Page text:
The hugely successful SparkFund project, led and managed by the University of Hull, has been shortlisted for the highly coveted KE Awards, an initiative organised by PraxisAuril, the UK’s world-leading professional association for Knowledge Exchange (KE) practitioners.

Shortlisted for ‘External KE Initiative of the Year’, SparkFund plays a key role in the University’s Knowledge Exchange strategy. The £15.2M ERDF funded Innovation and R&D project, which covers the Humber, York and North Yorkshire LEP areas, represents significant investment in the region’s economy.

The project has a distinctive delivery model as it does not rely upon the academic expertise of the University of Hull and is focussed more on unlocking the breadth of innovation and R&D potential within local SMEs. This enables SparkFund to act as a conduit between beneficiary SMEs and the KE Delivery Agent that best suits the individual needs of each SME.

In short, this means that SparkFund is the mechanism for small businesses to engage with the University of Hull, but, more importantly with a broader network of KE providers and development opportunities such as Knowledge Transfer Partnerships and Research Council funding.

Energising businesses

As the project enters its fourth year of delivery, the outputs and impact on SMEs continue to go from strength to strength. These include over 400 businesses registered, 2000+ hours of support, 155 projects approved and all to a value in excess of £5.5m.

In addition, 134 new jobs have been generated, 33 IP related projects endorsed, £34M of sales forecasted, a 200 tonne reduction in carbon emissions and the icing on the cake is the impressive profitability figure of £9.2M.

With a further two years remaining on the project, these figures will continue to soar onwards and upwards and reinforce why this scale of KE activity would not have been possible without SparkFund’s unique offering.

SparkFund is not just about the numbers; it is also about the direct and measurable impact that is felt at a personal level. Captured in the following statement from Harvey Detmar of RD Biomed; ‘The grants received through the Spark Fund enabled us to perform in-depth research and development we would otherwise not have been able to do and accelerated the development of our new products at a critical stage for our business. Throughout the work program the team at SparkFund provided constructive and proactive support and demonstrated a clear understanding of the business requirements that made the whole process run like clockwork’.

Launching new innovation and initiatives

The success of SparkFund is down to a number of important factors and these include engagement through external partners, mainly the beneficiary SMEs, but also key stakeholders who refer and signpost SMEs to the programme.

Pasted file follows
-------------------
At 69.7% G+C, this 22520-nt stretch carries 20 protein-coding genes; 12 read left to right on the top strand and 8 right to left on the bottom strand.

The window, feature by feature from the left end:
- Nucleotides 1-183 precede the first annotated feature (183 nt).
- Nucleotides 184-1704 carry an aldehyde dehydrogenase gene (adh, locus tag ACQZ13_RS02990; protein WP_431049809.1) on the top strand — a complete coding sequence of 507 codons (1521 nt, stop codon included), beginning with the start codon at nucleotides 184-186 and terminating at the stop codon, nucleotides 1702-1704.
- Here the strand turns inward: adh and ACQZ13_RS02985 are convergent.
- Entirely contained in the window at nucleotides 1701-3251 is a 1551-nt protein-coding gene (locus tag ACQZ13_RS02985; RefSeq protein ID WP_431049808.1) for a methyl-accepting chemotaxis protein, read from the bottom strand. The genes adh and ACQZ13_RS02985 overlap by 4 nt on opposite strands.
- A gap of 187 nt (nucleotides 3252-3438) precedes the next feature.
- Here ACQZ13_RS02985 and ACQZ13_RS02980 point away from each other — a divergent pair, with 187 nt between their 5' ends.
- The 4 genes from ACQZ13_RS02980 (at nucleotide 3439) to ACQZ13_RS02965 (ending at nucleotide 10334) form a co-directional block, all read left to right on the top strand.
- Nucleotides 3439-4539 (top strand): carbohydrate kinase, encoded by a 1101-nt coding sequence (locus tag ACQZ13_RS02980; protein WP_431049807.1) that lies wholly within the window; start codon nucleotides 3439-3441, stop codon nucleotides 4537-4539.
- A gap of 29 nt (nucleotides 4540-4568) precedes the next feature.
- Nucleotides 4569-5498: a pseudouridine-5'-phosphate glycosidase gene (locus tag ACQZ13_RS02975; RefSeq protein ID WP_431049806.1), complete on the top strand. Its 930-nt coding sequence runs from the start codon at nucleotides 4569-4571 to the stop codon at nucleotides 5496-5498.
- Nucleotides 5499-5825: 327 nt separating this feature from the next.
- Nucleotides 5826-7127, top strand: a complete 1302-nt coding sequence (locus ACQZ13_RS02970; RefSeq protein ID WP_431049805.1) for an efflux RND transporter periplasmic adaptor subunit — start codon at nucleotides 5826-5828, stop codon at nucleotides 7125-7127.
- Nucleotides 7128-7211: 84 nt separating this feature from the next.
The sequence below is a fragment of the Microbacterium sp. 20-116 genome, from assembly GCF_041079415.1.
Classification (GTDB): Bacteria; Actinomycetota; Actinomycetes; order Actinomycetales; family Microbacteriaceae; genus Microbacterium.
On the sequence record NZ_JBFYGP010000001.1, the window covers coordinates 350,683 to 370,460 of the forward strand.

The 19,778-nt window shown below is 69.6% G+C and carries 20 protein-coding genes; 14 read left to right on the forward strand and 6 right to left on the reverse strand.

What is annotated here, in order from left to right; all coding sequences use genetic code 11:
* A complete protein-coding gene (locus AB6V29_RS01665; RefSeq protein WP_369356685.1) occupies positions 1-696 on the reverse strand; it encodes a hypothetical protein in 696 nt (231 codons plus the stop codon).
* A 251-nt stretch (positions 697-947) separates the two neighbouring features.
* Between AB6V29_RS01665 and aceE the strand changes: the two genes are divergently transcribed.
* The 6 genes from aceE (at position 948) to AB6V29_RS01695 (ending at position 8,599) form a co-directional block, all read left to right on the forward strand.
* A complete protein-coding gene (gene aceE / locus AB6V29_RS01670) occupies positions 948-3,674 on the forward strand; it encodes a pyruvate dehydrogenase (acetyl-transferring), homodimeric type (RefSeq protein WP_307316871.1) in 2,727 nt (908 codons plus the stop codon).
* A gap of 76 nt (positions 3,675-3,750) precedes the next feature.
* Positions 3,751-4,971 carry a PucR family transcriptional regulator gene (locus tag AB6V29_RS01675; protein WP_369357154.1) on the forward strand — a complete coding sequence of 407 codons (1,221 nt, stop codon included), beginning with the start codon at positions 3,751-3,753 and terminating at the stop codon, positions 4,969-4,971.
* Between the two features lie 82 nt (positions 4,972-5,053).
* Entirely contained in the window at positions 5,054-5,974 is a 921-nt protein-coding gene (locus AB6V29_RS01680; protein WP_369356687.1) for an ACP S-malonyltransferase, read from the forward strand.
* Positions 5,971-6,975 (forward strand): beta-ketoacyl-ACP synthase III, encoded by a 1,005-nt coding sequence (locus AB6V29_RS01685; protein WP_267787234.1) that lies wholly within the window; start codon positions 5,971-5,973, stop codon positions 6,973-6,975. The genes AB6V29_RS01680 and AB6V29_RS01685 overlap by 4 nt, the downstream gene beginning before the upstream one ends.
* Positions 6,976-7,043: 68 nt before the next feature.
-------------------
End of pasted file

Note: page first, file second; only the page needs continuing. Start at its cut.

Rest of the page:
Working together, the LEPs, consultants, private providers and a broad range of companies collaborate with grant beneficiaries to deliver their approved projects. Without the positive and consistent engagement with external partners, SparkFund would not be showcasing these impressive levels of KE activity.

‘Knowledge Exchange is central to the University of Hull’s commitment to the regional economy.  It enhances the competitiveness and sustainability of businesses, as demonstrated by the outstanding outcomes of our SparkFund programme and its selection as a finalist in the prestigious KE awards.  SparkFund has a proven track record of delivering flexible and tailored support to small businesses to enable them to innovate, and we are very excited to see its overall impact and how we can embed this model in our ongoing KE strategy.’

Dave Richards, Pro-Vice-Chancellor for Research / Enterprise Statement  

Independent Awards Panel of 26 leaders from across the KE and business community volunteer their time to review and assess grant applications. With no links to the University of Hull and the SparkFund team, the panel, which operates virtually, consists of members from a wide range of sectors and backgrounds.

You cannot start an idea without a spark

Innovation and ideas are the lifeblood of industry and SparkFund has proved that when you support and unlock the wealth of talent, aspirations, plans and R&D potential that exists throughout SMEs, amazing things happen.

The team at SparkFund know that one size does not fit all, and they have never worked to a formulaic and generic process. Instead, they support SMEs along every step of the journey and help them to shape and frame ideas and apply for the funding that brings incredible projects to life.

During the COVID 19 pandemic, the SparkFund team has been supporting SMEs to pivot their expertise and products to help combat the crisis. For example, they supported a Yorkshire gin and whisky distillery previously to switch production to hand sanitiser in response to the Covid-19 outbreak (https://www.insidermedia.com/news/yorkshire/distilleryswitches-production-to-hand-sanitiser)

The winners of the KE awards will be announced at a virtual ceremony on 24th June 2020.

About the University of Hull

The University of Hull has a track record of supporting the growth, resilience and innovation of businesses and the regional economy.

Our Innovation Centres provide a community to support businesses of all sizes, helping to drive innovation in the areas of low carbon and flood resilience, while SparkFund is a grants programme that helps SMEs to move their business forward through Innovation and Research and Development.

 

For more information, contact Pauline Mitchell, SparkFund Programme Manager, p.a.mitchell@hull.ac.uk.